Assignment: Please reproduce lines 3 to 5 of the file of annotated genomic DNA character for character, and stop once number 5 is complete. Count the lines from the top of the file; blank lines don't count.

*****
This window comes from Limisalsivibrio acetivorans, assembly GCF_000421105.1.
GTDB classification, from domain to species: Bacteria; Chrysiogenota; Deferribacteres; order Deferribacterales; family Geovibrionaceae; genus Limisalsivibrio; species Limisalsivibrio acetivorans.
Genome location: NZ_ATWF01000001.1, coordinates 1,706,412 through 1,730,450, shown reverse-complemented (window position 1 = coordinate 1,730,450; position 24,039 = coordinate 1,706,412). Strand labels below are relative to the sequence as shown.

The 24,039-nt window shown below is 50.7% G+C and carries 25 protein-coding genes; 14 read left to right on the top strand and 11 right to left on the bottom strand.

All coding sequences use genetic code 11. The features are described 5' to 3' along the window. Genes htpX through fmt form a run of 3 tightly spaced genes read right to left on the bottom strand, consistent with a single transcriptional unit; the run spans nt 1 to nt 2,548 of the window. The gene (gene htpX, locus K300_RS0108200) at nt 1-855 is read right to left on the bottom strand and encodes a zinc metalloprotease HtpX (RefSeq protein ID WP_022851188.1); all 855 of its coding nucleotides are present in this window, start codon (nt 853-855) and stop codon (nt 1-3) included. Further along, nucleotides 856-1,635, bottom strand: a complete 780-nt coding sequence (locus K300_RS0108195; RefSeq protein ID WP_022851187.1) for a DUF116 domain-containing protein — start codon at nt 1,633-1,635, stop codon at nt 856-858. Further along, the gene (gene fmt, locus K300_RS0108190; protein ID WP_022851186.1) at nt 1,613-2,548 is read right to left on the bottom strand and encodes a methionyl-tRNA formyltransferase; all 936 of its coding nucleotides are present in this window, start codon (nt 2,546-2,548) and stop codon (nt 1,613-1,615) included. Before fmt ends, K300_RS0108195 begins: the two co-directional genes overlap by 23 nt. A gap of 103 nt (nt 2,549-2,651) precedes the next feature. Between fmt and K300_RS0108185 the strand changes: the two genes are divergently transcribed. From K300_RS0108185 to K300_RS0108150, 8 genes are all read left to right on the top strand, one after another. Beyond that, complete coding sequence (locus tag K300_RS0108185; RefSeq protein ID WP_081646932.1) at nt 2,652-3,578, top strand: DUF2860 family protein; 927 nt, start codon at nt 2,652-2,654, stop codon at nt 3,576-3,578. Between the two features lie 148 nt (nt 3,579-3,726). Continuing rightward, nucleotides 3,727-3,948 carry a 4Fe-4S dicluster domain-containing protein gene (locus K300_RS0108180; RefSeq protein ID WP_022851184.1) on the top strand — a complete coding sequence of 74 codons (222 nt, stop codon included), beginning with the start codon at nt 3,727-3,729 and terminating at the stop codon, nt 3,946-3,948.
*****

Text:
Genome location: NZ_ATWF01000001.1, coordinates 1,706,412 through 1,730,450, shown reverse-complemented (window position 1 = coordinate 1,730,450; position 24,039 = coordinate 1,706,412). Strand labels below are relative to the sequence as shown.

The 24,039-nt window shown below is 50.7% G+C and carries 25 protein-coding genes; 14 read left to right on the top strand and 11 right to left on the bottom strand.

All coding sequences use genetic code 11. The features are described 5' to 3' along the window. Genes htpX through fmt form a run of 3 tightly spaced genes read right to left on the bottom strand, consistent with a single transcriptional unit; the run spans nt 1 to nt 2,548 of the window. The gene (gene htpX, locus K300_RS0108200) at nt 1-855 is read right to left on the bottom strand and encodes a zinc metalloprotease HtpX (RefSeq protein ID WP_022851188.1); all 855 of its coding nucleotides are present in this window, start codon (nt 853-855) and stop codon (nt 1-3) included. Further along, nucleotides 856-1,635, bottom strand: a complete 780-nt coding sequence (locus K300_RS0108195; RefSeq protein ID WP_022851187.1) for a DUF116 domain-containing protein — start codon at nt 1,633-1,635, stop codon at nt 856-858. Further along, the gene (gene fmt, locus K300_RS0108190; protein ID WP_022851186.1) at nt 1,613-2,548 is read right to left on the bottom strand and encodes a methionyl-tRNA formyltransferase; all 936 of its coding nucleotides are present in this window, start codon (nt 2,546-2,548) and stop codon (nt 1,613-1,615) included. Before fmt ends, K300_RS0108195 begins: the two co-directional genes overlap by 23 nt. A gap of 103 nt (nt 2,549-2,651) precedes the next feature. Between fmt and K300_RS0108185 the strand changes: the two genes are divergently transcribed. From K300_RS0108185 to K300_RS0108150, 8 genes are all read left to right on the top strand, one after another. Beyond that, complete coding sequence (locus tag K300_RS0108185; RefSeq protein ID WP_081646932.1) at nt 2,652-3,578, top strand: DUF2860 family protein; 927 nt, start codon at nt 2,652-2,654, stop codon at nt 3,576-3,578. Between the two features lie 148 nt (nt 3,579-3,726). Continuing rightward, nucleotides 3,727-3,948 carry a 4Fe-4S dicluster domain-containing protein gene (locus K300_RS0108180; RefSeq protein ID WP_022851184.1) on the top strand — a complete coding sequence of 74 codons (222 nt, stop codon included), beginning with the start codon at nt 3,727-3,729 and terminating at the stop codon, nt 3,946-3,948.